I Am Unbeatable: Donna Ferrato’s Commitment to Abused Women

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In 1982, photographer Donna Ferrato was commissioned by Playboy Japan to document the lives of a polyamorous couple in New Jersey. Though they appeared to have successfully balanced raising a family and owning a home with their open marriage, Ferrato soon discovered—and photographed—a physically abusive husband who routinely beat his wife. The horrific events inspired her to begin documenting domestic violence across the country, and over the last 30 years, Ferrato has visited countless shelters, police stations and hospitals in her search for stories; her seminal book on the topic, Living With the Enemy, was published in 1991.

Over the past five years, though, Ferrato has refined her topic matter, focusing specifically on those women who have left their abusers in a series called I Am Unbeatable. “I was so upset that many young women were putting up with abuse and romanticizing it,” she says. “I wanted to show how much better life became when the woman left the abuser.” The photographer became especially passionate about highlighting this angle when she saw that singer Rihanna had gotten back together with Chris Brown, an ex-boyfriend who brutally beat her the day before she was scheduled to attend the 2009 Grammy Awards. “It shows the confusion among young women in deciding to leave their abuser,” she says. “It was especially upsetting given how many young fans follow Rihanna’s every move.”

There are plenty of young people in Ferrato’s pictures as well; she realized that speaking to children of victims and incorporating their feelings into the series was just as important as showcasing the victims themselves. Ferrato is currently trying to raise money to turn her series in a book and film, with the hopes of inspiring women to leave their abusive partners. “People need to see a different picture—a picture of how much better these women’s lives are when they aren’t broken down by abuse,” Ferrato says. “And, at the same time, I want to recognize the bravery it takes for women to get away from abusers.”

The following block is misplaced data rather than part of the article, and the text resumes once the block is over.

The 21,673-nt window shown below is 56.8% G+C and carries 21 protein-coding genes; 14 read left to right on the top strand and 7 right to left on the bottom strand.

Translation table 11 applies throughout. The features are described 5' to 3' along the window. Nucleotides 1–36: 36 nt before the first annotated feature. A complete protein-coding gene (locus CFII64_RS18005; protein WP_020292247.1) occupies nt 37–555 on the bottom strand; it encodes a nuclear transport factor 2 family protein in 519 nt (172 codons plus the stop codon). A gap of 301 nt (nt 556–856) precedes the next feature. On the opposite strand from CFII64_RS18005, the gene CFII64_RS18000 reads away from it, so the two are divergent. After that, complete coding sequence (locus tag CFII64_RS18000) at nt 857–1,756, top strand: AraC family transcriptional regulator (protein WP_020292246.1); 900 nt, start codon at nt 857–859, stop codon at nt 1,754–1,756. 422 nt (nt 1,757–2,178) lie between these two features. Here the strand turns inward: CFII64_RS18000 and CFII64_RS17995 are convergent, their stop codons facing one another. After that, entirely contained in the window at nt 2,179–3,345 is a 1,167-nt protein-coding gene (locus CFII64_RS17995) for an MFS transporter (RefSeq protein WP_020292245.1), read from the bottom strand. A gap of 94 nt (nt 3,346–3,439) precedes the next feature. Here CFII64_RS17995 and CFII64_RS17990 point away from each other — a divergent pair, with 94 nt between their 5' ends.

Donna Ferrato is a photographer and activist based in New York. See more of her work here and support I Am Unbeatable here .

Donna Ferrato has documented domestic violence for more than 30 years. Here, she gives LightBox the backstory behind some of her most harrowing images. I heard Lisa screaming and things breaking. As soon as I entered the bathroom Garth raised his hand to slap his wife in the face. I took the picture because without it I knew noone would ever believe it happened. Saddle River, N.J., 1982.Donna Ferrato
An image from the contact sheet of the day when Garth beat Lisa. Saddle River, N.Y., 1982.Donna Ferrato
The contact sheet shows every frame of the first fight I witnessed between Garth and Lisa. The most important thing on my mind was to take pictures to prove that what I was seeing really happened. Without a photograph there would be no evidence. Donna Ferrato
Diamond called 911 early in the morning when he thought his mother was in danger. As the police arrested his father, he said "I hate you for hitting mom. Don't come back to this house." Minneapolis, 1987.Donna Ferrato
Janice witnessed the murder of her friend, Kim, whose husband stabbed her to death at the bus stop. Oakland, Calif., 1988.Donna Ferrato
A husband is arrested after keeping his wife a prisoner for a week while he used drugs and tormented her. San Diego, 1993.Donna Ferrato
Diane fought to help her husband as the police tried to take him out of the house for questioning. Inside the house, another battered wife jumped on my back trying to make me stop taking pictures. Donna Ferrato
Mary's daughters show the face of the man they called Daddy– the man who threatened to kill their mother.Donna Ferrato
The mirror of pain. Donna Ferrato
Counseling programs for abusive men teach them to take responsibility for their behavior, and to change it. Denver, 1986.Donna Ferrato
Mary's daughter shows her the strong woman she will grow up to be. Minneapolis, 1986.Donna Ferrato
Peggy's husband broke her arm. She, deciding to never give him the chance to hurt her again, left with her dog Lucky and hitchhiked to Santa Cruz where she was panhandling on the street. She had a positive attitude, no money, and the courage to leave her husband before she was injured again or killed. She and her dog exchanged a hi-five to celebrate how lucky they were to be alive, and, for the moment, safe. Santa Cruz, Calif. 1999Donna Ferrato
Diamond, Minneapolis, 2007Donna Ferrato
Margo inspired the Unbeatable campaign launch. Her story proved that a woman can break free from violence without much help or money. She knew she had to do this to save her own life as well as her daughters. 2012.Donna Ferrato

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